Newspaper reporter Angie Cooper has a past filled with regrets. She was once an up and coming archeologist, but it all came to an end when she rushed to publish findings that later turned out to be false. Not only did she lose her career, but she lost the respect of her close colleagues and her boyfriend at the time, Jack Reilly. Only her friend Terek “Digger” Rashid stuck by her side and defended her through the scientific firestorm.
So when Angie receives a frantic phone call from Digger pleading for her help with an explosive archeological find, she doesn't hesitate – she hops on the next flight to Washington DC to help her best friend. But then Digger is murdered before her eyes, forcing Angie to race from Washington DC to Israel to Germany trying to find an ancient set of bones that could overturn two thousand years of theology. Angie faces professional hit men, murderous religious zealots, and a powerful politician who will stop at nothing to ensure she does not bring the truth to light.
Paul Mansfield Keefe's Diggers Bones is professionally written and fast-paced, evoking the thrills and conspiracy theories of Dan Brown. Keefe does a good job spacing out the clues to the mystery of Digger's bones, keeping the reader guessing as to where the next clue will lead Angie. He also throws in several plot twists that turn the story in a completely different direction. I can't get into the twists here without giving them away, but the stakes exponentially rise with each new revelation.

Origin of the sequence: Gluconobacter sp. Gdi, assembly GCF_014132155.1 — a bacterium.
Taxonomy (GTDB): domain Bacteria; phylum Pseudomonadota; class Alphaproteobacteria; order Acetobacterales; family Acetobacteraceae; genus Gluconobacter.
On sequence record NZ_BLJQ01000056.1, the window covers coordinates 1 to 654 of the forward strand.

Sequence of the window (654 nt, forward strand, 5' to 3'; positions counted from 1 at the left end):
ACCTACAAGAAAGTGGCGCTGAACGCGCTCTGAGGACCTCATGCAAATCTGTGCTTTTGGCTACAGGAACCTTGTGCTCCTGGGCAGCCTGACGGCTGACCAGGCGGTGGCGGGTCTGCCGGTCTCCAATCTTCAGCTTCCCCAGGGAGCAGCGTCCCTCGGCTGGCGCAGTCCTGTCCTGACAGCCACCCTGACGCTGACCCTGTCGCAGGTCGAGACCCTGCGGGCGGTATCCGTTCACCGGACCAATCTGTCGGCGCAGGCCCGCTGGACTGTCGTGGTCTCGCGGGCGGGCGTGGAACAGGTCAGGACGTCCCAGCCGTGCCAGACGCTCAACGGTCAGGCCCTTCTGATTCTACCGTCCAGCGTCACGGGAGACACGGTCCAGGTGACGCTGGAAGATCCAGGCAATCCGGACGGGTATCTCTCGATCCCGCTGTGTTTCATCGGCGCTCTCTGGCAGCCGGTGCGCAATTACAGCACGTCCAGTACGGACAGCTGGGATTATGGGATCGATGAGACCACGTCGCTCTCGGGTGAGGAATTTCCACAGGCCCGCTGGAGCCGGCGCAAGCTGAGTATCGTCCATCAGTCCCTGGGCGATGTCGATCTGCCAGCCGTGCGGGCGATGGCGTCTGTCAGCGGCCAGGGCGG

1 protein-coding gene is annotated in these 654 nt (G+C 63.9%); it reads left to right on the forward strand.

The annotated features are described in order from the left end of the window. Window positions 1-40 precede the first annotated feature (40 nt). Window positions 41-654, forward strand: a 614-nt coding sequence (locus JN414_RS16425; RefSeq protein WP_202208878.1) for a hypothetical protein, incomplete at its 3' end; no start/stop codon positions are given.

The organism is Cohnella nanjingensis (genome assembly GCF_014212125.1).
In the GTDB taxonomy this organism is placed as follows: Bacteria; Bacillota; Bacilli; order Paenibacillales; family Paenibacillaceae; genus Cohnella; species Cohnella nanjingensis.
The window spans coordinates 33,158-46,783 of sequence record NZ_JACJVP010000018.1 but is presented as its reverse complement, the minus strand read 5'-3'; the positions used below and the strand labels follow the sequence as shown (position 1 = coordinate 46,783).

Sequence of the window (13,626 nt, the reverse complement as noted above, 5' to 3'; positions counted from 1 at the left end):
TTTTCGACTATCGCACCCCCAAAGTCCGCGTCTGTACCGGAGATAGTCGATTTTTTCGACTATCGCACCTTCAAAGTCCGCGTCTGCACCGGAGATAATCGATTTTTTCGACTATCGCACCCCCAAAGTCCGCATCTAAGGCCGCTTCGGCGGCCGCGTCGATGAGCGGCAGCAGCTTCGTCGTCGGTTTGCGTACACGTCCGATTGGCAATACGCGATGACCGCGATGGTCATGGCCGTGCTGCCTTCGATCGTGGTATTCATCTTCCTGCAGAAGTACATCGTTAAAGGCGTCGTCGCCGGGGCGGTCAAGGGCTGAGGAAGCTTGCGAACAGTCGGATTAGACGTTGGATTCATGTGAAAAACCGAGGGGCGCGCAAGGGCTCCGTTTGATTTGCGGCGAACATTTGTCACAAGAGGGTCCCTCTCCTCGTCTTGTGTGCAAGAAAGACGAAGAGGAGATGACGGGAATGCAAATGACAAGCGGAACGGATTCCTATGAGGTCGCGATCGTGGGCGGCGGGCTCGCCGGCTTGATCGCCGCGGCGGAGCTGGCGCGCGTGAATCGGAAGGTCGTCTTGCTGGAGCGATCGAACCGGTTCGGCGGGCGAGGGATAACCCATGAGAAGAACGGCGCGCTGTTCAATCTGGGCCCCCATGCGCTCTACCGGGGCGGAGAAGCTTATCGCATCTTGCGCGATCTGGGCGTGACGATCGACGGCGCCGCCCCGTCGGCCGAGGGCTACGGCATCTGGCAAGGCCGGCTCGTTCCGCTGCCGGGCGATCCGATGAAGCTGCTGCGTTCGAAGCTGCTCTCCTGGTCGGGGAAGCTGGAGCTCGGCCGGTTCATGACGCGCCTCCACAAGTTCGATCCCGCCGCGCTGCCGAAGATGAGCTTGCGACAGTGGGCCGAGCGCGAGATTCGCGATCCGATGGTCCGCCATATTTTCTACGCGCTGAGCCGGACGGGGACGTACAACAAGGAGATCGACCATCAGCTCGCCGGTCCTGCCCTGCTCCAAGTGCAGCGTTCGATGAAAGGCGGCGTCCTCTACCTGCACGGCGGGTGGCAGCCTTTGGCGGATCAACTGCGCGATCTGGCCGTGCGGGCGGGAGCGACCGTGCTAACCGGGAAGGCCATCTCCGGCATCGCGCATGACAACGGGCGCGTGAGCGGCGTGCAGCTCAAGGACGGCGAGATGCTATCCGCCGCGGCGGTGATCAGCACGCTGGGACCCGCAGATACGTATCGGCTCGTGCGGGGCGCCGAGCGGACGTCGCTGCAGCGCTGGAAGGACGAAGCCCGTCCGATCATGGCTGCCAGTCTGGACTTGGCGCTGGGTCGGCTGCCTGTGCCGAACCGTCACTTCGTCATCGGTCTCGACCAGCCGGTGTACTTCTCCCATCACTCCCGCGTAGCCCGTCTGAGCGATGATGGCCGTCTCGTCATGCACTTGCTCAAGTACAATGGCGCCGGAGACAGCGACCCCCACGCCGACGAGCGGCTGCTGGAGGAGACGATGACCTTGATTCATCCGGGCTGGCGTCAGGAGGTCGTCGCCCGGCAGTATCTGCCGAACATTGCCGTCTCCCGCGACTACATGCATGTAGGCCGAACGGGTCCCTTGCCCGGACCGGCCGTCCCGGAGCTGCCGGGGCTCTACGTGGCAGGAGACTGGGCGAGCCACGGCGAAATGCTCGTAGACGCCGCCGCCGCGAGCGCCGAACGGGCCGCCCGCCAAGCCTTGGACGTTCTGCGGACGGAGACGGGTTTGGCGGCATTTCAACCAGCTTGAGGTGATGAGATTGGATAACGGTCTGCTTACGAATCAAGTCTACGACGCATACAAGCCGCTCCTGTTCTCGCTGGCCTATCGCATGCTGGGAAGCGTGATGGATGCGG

Digger's Bones is a commendable effort, but it falls short in ways that keep it from rising above the other religious conspiracy thrillers on the market.
For example, an “every woman” like Angie Cooper manages to elude or fight off supposedly professional hit men way too often. There were so many scenes like this that I expected another attempt on her life – and escape – every time she walked out the door. The deus ex machina got very thick at times.
And while Angie is a sympathetic character and heroic in many ways, her story motivations seemed confused. One moment she “swoons” over old boyfriend Jack Reilly and wants “nothing more” than to be his wife, but in the next she wants “nothing more” than to find Digger's bones, even though Jack threatens to break up with her over her dangerous quest. It's not made clear why she wants so badly to be with a man who won't support her in something she feels is so important. Or why she's willing to lose the man she loves to pursue this quest.
But these issues aside, Digger's Bones is a good first effort by Keefe. The quality of his writing and the scope of his story are at a professional level. If he keeps in mind the lessons he learned in this first book, I have no doubt his Angie Cooper Series will take off.